CS791L Biological-Computation and Bio-Informatics

Friday 1:30-3:30 pm
CS building Room 142

Hava Siegelmann

email: hava@cs.umass.edu
Office: Computer Science 344
Telephone: 7-4282
Office Hours: Mon 10:30-12:00

Course Summary

This class is a joint effort between the BIGIALS group and the Computer Science department. All classes are arranged to reach the heterogeneous crowd interested in physical/biological sciences and informatics. The seminar is research oriented and will prepare the participating students and faculty attending it for collaborative research in this interdisciplinary area.

Bio-informatics includes the use of computational and mathematical techniques (e.g., algorithms, machine learning, AI, complexity theory, dynamical systems) to decipher complicated information in biological structures, gene sequences, and cellular signals. It also includes the construction of new technologies that have been overlooked before and whose roots are in nature, as is the aim of the IBM Blue gene project. This interdisciplinary field is of critical importance for understanding information from humongous biological sources, as well as for the design and construction of new computational methods, software, and hardware. Main topics include adaptive computational approaches and AI algorithms for structural and functional biology (e.g., protein structure prediction, prediction of proteins function and interactions prediction, fold prediction) , neural computation, "dynamical diseases" (e.g., finding structure in cardiac rhythms), building evolutionary robots, DNA and quantum computers, and more.

The course will survey leading trends in bio-computation. Some topics will be introduced by invited lecturers who are active and well known in the field.

Assignments and Grades

Grades will be based an in-class, oral presentation, attendance, participation in class discussion, and completing a term project. The presentation will involve reading background material about the work of one of the visiting scholars or on parts of the book Bio-informatics: the machine learning approach' and presenting it in class during the week preceding the guest lecture. A written summary of the presentation will be distributed by the student at the day of the talk. In addition, each student will propose a project related to their presentation, and complete a term paper by May 6, 2002.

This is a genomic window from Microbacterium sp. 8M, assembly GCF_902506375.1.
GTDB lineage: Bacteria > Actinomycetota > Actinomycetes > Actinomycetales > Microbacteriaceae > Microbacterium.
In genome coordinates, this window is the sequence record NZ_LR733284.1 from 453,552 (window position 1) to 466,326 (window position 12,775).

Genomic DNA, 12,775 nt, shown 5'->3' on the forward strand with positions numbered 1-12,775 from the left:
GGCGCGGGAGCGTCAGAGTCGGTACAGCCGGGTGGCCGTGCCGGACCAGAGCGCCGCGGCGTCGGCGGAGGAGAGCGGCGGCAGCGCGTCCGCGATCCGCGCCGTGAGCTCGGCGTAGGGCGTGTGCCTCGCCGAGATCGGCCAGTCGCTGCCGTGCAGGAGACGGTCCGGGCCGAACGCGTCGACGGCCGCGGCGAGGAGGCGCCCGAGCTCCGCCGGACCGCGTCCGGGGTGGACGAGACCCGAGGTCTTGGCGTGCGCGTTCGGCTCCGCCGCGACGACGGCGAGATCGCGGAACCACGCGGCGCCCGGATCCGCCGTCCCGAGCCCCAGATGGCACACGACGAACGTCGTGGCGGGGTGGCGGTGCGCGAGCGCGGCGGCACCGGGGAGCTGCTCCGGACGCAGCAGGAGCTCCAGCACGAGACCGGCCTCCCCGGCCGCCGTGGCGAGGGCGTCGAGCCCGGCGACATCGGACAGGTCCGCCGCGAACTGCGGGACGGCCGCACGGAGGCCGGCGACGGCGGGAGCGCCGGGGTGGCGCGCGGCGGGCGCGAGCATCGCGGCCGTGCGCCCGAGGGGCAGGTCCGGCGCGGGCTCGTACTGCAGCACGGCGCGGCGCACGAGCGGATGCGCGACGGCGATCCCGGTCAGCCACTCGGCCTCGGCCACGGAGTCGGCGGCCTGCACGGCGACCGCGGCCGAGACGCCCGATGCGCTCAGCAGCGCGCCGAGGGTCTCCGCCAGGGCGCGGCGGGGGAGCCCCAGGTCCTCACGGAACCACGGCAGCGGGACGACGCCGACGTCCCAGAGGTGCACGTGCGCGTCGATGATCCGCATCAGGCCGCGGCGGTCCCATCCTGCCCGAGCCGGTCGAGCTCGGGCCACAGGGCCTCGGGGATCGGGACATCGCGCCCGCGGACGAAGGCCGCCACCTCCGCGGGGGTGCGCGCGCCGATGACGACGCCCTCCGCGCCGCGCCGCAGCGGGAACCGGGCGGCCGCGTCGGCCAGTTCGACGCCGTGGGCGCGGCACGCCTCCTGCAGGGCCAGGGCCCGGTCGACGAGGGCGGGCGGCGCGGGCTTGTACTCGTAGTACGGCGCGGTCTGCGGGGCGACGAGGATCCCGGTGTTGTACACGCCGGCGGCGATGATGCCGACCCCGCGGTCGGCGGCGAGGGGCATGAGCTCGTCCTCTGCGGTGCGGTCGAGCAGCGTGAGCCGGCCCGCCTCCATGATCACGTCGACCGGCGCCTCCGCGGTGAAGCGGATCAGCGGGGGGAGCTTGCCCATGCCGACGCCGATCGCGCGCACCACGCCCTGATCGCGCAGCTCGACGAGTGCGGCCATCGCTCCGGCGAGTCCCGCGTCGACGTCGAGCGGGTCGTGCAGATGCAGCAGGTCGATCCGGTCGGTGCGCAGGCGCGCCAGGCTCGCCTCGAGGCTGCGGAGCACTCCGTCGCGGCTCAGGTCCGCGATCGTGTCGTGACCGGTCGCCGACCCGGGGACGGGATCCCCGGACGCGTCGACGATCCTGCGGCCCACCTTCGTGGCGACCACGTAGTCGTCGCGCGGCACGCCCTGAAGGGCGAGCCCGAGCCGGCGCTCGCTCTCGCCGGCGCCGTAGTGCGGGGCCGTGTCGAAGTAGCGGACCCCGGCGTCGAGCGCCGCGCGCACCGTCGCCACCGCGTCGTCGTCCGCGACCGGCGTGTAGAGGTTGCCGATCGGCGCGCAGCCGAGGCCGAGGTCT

Students are advised to read the relevant papers of outside speakers 1 week prior to the presentations, and be ready for a discussion on it. This is the best way of learning from their great experience.

We will also read some chapters from Bioinformatics - The Machine Learning Approach, by Pierre Baldi and Soren Brunak.

Tentative Schedule

2/1 Introduction to Biological computation via Neural Networks Prof. Hava Siegelmann
Computer Science, UMass
2/8 1) Introduction to BioInformatics

2) Combinatorial analyses of genetics regulatory networks
Prof. Ron Adkins
Biology UMass

Dr. Tzachi Pilpel
Harvard University
1) Genetic Algorithms

2) Evolutionary robotics and Computational Design
Prof. Hava Siegelmann
Computer Science, UMass
Prof. Hod Lipson
Mech. E. & Computing & Info. Sci,
Cornell University
2/22 An Introduction to Quantum Computation Prof. Mary Beth Ruskai
3/1 Blue Gene project - IBM Dr. Robert Germain - IBM
3/8 Systems Biology: Active Learning of Cellular Architectures Prof. Simon Kasif
Biomedical engineering-
BioInformatics, BU
3/15 Inferring regulatory networks from multiple constraints Prof. Tommi Jaakkola
Computer Science AI lab, MIT
Quantum Computers II Prof. Seth Lloyd
Mechanical Engineering, MIT
Solvation Effects on Protein folding, binding and design:
exploring the electrostatic balance
Prof. Bruce Tidor
Chemistry, MIT
4/5 "Dynamical" vs. "genetic" disease -
What do complex rhythms reveal about pathophysiology?
Prof. Leon Glass
Department of Physiology
McGill University
4/12 1) Protein Structure Prediction
2) The Scope of Structural Genomic
Prof. John Moult
Biotechnology Institute
University of Maryland
4/19 Context and Chemistry in Olfactory computation Prof. Leslie Kay
Psychology department
University of Chicago
4/26 The cocktail party problem: Animal models of computation
in the auditory cortex.
Prof. Tony Zador
Cold Spring Harbor Lab
Project presentations

Possible additional lecturers:

Talk Abstracts